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On today’s edition of The Verdict, we’ll introduce you to one of the most famous Louisiana politicians of all time, Senator Huey Long. Here’s a look at some of the highlights of his political career.
Huey Long was born in 1893 in Winn Parish, which at the time, was one of the poorest parishes in Louisiana—which makes it one of the poorest places in all the United States. That does not mean that he grew up in a poor family. His father owned a lot of land and actually was somewhat of a business developer after the railroad came through Winn Parish and created the town of Winfield. So, he grew up in what we would today consider middle-class—if not upper middle-class—circumstances.
Dropped out of high school, so he never finished high school. Spent some time as a traveling salesman as a teenager. Ultimately went to Tulane Law School and graduated from there in a year. Now, he went to law school without having graduated high school and never attending college. That gives you a sense of the kind of intelligence, but also the kind of persuasive skills that Huey Long had.
And in 1918, he set off on his political career. He had told various people at the time that he planned on winning a regional office, then winning a statewide office, then winning a national office, and ultimately becoming president. But in 1918, he won his first office. It was a seat on the Louisiana Railroad Commission, which, in 1921 was renamed the Public Service Commission.
On his birthday in 1923, the day he turned 30, which thus made him eligible, he declared for the governorship race that was coming up in 1924. That was a race that he did not win. He simply did not have enough name recognition. He was well known in North Louisiana but was not very well known in South Louisiana.
Huey ran in the 1928 election on a platform that really emphasized class politics. In other words, he realized that if he was going to beat the big New Orleans political machine, and if he was going to beat the wealthy elites of Louisiana, the best way to do that was to unify poor people in Louisiana, and that meant most people.
The election rolls around, and Huey, on the basis of support in North Louisiana and South Louisiana outside of New Orleans, is able to put together enough of a coalition that he makes it to the runoff. And his opponent in the runoff realized he really hadn’t had a chance at that point, and he actually dropped out.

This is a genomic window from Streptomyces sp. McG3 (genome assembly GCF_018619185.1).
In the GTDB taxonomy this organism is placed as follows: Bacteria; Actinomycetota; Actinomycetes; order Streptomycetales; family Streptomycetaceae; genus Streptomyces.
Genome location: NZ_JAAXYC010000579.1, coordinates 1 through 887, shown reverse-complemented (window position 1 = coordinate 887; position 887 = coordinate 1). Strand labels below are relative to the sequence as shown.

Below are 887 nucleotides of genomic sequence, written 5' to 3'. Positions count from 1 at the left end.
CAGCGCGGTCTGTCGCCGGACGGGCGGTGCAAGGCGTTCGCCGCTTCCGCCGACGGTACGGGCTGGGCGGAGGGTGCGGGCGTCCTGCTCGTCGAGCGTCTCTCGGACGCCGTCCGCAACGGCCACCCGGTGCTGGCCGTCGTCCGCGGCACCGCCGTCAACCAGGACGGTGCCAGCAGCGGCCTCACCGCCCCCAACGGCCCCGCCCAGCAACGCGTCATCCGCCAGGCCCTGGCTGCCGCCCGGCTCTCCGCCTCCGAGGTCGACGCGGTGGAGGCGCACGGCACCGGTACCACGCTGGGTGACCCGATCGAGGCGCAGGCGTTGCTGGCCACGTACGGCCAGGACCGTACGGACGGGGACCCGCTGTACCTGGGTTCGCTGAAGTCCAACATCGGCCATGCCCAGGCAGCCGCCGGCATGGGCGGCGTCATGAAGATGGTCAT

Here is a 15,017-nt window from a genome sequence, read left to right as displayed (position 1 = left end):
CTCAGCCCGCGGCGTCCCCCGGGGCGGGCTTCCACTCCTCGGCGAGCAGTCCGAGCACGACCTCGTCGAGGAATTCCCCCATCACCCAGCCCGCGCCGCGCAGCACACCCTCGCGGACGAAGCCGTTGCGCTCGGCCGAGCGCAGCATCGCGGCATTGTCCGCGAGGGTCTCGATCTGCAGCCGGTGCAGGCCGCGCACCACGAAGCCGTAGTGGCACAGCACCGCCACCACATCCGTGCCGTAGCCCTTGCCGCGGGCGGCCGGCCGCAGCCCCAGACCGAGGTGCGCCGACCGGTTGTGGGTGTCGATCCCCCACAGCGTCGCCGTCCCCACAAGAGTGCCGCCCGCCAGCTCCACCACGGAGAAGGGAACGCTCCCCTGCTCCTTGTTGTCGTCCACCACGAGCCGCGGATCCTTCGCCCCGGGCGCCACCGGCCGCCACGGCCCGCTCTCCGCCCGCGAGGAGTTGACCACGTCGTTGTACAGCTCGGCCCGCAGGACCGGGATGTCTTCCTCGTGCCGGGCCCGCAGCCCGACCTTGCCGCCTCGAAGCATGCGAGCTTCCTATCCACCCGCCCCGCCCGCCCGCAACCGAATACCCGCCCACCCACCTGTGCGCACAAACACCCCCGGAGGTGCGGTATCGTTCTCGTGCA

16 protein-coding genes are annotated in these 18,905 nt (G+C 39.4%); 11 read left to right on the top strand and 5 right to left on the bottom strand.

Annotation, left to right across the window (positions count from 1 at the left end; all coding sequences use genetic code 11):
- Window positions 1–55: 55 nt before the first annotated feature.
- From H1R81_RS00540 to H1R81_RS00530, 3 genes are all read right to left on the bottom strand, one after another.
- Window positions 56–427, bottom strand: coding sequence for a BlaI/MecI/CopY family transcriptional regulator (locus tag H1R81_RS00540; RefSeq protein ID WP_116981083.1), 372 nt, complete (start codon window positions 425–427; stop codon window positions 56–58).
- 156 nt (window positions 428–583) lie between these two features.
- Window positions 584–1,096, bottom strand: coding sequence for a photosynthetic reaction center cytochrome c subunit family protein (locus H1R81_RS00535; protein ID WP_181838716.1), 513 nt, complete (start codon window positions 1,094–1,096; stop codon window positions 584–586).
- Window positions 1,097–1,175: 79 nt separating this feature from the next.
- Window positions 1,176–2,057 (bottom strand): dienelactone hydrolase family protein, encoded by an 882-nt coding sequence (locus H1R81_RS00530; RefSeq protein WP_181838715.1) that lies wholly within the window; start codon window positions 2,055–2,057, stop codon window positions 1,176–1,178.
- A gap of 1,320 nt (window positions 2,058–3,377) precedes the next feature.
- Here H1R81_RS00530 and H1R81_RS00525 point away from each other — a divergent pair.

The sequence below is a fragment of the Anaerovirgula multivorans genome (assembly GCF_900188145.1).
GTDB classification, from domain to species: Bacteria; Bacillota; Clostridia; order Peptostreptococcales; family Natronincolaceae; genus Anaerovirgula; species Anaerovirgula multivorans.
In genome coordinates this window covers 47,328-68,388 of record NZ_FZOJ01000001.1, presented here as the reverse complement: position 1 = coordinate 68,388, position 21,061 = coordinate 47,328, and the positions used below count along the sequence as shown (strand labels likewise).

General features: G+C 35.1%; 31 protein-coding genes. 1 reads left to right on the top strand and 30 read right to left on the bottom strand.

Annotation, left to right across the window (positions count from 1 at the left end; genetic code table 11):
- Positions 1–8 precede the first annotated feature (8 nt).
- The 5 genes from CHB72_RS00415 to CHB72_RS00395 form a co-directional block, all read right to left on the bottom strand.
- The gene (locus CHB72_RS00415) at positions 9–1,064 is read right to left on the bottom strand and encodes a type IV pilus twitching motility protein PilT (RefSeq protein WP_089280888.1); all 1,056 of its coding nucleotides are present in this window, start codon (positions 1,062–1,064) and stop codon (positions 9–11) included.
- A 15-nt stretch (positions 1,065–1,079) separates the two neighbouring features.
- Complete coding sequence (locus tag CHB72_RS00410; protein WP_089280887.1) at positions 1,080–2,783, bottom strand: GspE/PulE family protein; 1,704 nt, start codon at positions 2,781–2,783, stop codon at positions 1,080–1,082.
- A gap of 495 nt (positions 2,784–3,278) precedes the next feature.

He takes control of the state legislature, he threw controlling the key committee members and chairs of committees, he gets the free textbooks, he gets road bond issues passed. Pretty much his entire platform, which is remarkable.
In 1929, he was impeached—not removed from office, but actually brought up on charges. And in 1930, he decides now he’s only been governor for two years but he decides to run for United States Senate against one of his old allies, Senator Joseph Ransdell. It’s during that 1930 Senate campaign that his political machine really comes together. He controlled about 25,000 government jobs in Louisiana. His calculation was those 25,000 jobs equate to about 125,000 votes.
The other thing he needed, of course, was money. One of the major ways that he raised that money was through what was called the deduct system. Every state employee—all those 25,000 employees of the state of Louisiana—were required to give a portion of their paycheck to Huey Long’s personal campaign treasury.
He trounces the incumbent senator, Senator Ransdell, and is awarded the Senate seat from Louisiana, one of two. Huey had had a falling out with his lieutenant governor, and that meant if he resigned as governor and took the Senate seat, then his lieutenant governor—who he really hated—would become governor himself.
And at that point, Huey feels comfortable going to Washington D.C. to be sworn in as a senator. So, with Allen in the governor’s office and Huey now in the United States Senate, he was able to do two things. One, he can still control the state of Louisiana through Oscar Allen—“OK” Allen. But two, he has a now national platform to begin making a name for himself. Remember, his ultimate goal is to become president.
We’ll conclude today’s edition of The Verdict. Don’t miss the next installment where we uncover new information about the alleged assassination of Huey Long.
This presentation of The Verdict on News 15 was brought to you by Laborde Earls Injury Lawyers.